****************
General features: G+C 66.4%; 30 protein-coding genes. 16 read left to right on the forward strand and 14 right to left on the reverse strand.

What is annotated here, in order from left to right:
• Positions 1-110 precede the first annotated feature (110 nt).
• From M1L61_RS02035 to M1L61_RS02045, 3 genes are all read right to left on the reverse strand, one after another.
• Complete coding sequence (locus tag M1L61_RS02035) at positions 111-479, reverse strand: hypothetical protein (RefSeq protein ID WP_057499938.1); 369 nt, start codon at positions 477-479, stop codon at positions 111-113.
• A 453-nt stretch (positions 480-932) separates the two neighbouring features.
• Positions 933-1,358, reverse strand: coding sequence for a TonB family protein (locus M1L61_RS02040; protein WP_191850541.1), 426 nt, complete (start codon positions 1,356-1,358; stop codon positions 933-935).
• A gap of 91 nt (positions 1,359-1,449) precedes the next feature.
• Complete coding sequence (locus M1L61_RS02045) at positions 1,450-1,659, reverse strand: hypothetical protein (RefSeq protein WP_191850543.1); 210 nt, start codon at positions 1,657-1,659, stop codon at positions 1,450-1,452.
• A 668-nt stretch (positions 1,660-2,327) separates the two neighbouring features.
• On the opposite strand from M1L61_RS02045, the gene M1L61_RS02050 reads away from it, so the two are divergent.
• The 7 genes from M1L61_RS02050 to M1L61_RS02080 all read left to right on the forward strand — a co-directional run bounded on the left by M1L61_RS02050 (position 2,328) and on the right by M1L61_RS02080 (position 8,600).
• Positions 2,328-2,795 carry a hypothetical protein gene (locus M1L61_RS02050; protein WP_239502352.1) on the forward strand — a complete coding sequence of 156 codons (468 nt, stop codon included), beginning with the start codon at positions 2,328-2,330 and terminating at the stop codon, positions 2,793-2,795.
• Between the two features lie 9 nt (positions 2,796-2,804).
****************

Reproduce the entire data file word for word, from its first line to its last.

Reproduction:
General features: G+C 66.4%; 30 protein-coding genes. 16 read left to right on the forward strand and 14 right to left on the reverse strand.

What is annotated here, in order from left to right:
• Positions 1-110 precede the first annotated feature (110 nt).
• From M1L61_RS02035 to M1L61_RS02045, 3 genes are all read right to left on the reverse strand, one after another.
• Complete coding sequence (locus tag M1L61_RS02035) at positions 111-479, reverse strand: hypothetical protein (RefSeq protein ID WP_057499938.1); 369 nt, start codon at positions 477-479, stop codon at positions 111-113.
• A 453-nt stretch (positions 480-932) separates the two neighbouring features.
• Positions 933-1,358, reverse strand: coding sequence for a TonB family protein (locus M1L61_RS02040; protein WP_191850541.1), 426 nt, complete (start codon positions 1,356-1,358; stop codon positions 933-935).
• A gap of 91 nt (positions 1,359-1,449) precedes the next feature.
• Complete coding sequence (locus M1L61_RS02045) at positions 1,450-1,659, reverse strand: hypothetical protein (RefSeq protein WP_191850543.1); 210 nt, start codon at positions 1,657-1,659, stop codon at positions 1,450-1,452.
• A 668-nt stretch (positions 1,660-2,327) separates the two neighbouring features.
• On the opposite strand from M1L61_RS02045, the gene M1L61_RS02050 reads away from it, so the two are divergent.
• The 7 genes from M1L61_RS02050 to M1L61_RS02080 all read left to right on the forward strand — a co-directional run bounded on the left by M1L61_RS02050 (position 2,328) and on the right by M1L61_RS02080 (position 8,600).
• Positions 2,328-2,795 carry a hypothetical protein gene (locus M1L61_RS02050; protein WP_239502352.1) on the forward strand — a complete coding sequence of 156 codons (468 nt, stop codon included), beginning with the start codon at positions 2,328-2,330 and terminating at the stop codon, positions 2,793-2,795.
• Between the two features lie 9 nt (positions 2,796-2,804).